- the principle or habit of accepting reason as the supreme authority in matters of opinion, belief, or conduct.
- the doctrine that reason alone is a source of knowledge and is independent of experience.
- (in the philosophies of Descartes, Spinoza, etc.) the doctrine that all knowledge is expressible in self-evident propositions or their consequences.
- Theology. the doctrine that human reason, unaided by divine revelation, is an adequate or the sole guide to all attainable religious truth.
- Architecture. (often initial capital letter)
- a design movement principally of the mid-19th century that emphasized the development of modern ornament integrated with structure and the decorative use of materials and textures rather than as added adornment.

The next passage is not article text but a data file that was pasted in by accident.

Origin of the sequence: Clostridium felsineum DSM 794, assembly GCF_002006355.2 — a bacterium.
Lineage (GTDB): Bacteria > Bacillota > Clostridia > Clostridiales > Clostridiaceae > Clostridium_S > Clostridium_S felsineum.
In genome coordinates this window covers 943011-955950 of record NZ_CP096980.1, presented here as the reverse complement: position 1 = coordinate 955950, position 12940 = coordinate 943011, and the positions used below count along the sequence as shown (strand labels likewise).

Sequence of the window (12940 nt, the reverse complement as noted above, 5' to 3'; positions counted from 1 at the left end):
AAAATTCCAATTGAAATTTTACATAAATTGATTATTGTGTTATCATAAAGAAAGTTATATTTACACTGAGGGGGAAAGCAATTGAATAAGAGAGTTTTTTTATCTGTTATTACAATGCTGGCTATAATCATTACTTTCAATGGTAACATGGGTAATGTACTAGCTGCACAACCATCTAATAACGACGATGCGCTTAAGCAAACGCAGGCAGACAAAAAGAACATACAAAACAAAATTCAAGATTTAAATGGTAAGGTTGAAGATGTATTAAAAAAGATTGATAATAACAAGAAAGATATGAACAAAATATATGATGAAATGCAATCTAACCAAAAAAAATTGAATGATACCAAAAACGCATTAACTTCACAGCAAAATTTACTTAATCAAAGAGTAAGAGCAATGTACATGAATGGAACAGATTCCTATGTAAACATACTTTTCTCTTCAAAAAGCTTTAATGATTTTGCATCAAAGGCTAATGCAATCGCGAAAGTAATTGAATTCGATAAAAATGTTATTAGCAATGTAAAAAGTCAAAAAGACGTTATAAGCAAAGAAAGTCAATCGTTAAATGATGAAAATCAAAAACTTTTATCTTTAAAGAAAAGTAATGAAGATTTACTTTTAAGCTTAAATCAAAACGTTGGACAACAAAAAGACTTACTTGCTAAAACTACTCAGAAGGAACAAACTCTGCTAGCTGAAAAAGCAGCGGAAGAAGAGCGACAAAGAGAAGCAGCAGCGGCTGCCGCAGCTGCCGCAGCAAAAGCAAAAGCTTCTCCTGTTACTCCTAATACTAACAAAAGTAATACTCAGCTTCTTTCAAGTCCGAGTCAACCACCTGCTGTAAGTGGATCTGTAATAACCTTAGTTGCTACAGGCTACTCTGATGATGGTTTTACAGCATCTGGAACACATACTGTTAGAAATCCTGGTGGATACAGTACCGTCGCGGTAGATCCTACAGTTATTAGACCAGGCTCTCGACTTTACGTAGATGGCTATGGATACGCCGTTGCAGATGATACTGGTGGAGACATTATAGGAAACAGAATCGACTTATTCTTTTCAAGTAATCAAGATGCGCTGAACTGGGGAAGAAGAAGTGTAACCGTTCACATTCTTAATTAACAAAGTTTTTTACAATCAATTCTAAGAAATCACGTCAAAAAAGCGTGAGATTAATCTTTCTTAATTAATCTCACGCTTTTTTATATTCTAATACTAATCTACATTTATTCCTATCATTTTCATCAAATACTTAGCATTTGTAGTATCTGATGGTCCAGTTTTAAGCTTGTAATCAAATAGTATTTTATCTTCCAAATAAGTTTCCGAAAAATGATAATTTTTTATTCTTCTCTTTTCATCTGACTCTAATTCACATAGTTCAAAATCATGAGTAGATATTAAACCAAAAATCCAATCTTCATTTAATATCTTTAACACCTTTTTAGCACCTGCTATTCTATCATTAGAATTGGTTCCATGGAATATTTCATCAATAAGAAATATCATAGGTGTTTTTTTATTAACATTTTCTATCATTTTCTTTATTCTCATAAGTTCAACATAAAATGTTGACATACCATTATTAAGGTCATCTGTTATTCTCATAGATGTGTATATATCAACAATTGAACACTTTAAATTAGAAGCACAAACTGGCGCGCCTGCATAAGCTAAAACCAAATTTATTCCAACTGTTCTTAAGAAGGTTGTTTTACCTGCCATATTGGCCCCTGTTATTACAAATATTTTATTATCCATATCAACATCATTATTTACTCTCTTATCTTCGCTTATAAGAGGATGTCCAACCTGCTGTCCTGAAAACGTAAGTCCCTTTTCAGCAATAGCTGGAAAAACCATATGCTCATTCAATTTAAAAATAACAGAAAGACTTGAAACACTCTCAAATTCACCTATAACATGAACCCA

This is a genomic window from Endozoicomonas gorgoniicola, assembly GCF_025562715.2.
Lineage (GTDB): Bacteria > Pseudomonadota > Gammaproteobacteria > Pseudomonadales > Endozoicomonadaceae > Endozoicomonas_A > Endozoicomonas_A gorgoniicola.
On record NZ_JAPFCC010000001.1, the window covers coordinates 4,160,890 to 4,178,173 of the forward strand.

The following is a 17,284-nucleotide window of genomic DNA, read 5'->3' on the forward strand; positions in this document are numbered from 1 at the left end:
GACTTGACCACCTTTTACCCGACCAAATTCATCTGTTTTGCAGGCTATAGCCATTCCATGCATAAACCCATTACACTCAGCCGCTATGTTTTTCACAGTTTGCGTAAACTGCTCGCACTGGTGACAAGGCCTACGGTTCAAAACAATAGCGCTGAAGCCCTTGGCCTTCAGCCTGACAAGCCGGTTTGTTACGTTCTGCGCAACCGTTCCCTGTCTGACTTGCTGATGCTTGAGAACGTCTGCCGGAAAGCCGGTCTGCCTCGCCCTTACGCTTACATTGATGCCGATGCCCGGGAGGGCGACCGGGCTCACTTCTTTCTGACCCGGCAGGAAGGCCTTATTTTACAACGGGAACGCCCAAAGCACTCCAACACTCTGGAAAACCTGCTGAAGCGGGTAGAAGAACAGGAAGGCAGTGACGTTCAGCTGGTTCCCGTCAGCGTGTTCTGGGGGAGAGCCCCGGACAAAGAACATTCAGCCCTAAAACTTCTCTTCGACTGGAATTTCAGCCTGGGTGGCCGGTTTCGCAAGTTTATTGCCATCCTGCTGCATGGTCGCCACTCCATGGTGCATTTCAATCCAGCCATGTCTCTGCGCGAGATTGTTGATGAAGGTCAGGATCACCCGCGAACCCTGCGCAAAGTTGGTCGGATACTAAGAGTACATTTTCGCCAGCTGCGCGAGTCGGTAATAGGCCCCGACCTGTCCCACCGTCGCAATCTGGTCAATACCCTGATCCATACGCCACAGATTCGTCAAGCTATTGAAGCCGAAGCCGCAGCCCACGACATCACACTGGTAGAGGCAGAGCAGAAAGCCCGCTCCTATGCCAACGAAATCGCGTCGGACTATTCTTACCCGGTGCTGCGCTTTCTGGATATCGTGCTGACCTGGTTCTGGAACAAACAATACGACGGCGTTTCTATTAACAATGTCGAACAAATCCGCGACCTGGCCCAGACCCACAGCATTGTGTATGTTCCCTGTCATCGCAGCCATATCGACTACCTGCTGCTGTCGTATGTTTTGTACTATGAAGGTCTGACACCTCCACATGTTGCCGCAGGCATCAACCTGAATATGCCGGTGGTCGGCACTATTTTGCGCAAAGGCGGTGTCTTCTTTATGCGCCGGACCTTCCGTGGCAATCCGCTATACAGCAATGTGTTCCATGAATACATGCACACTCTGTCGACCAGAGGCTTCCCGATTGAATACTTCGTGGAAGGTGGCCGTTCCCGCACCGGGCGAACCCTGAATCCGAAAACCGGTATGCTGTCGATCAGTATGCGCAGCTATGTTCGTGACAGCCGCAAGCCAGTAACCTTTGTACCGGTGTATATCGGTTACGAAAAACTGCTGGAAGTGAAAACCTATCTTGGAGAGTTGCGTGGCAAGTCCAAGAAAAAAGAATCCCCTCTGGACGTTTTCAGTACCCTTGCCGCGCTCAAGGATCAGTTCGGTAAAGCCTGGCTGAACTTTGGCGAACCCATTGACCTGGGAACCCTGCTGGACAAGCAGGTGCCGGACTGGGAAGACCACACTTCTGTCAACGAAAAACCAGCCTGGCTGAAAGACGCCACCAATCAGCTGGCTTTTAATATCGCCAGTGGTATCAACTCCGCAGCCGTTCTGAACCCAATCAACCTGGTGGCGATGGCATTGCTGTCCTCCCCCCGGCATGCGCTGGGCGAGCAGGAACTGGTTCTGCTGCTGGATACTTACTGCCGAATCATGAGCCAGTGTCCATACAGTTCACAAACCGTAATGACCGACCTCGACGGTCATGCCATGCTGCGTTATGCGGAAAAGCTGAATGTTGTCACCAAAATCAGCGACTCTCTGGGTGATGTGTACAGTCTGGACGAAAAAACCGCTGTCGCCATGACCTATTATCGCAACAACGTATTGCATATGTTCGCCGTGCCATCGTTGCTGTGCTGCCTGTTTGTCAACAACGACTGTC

- the doctrines and practices of this movement.Compare functionalism(def 1).
Origin of rationalism
Dictionary.com Unabridged Based on the Random House Unabridged Dictionary, © Random House, Inc. 2018
- reliance on reason rather than intuition to justify one's beliefs or actions
- the doctrine that knowledge about reality can be obtained by reason alone without recourse to experience
- the doctrine that human knowledge can all be encompassed within a single, usually deductive, system
- the school of philosophy initiated by Descartes which held both the above doctrines
- the belief that knowledge and truth are ascertained by rational thought and not by divine or supernatural revelation
Collins English Dictionary - Complete & Unabridged 2012 Digital Edition © William Collins Sons & Co. Ltd. 1979, 1986 © HarperCollins Publishers 1998, 2000, 2003, 2005, 2006, 2007, 2009, 2012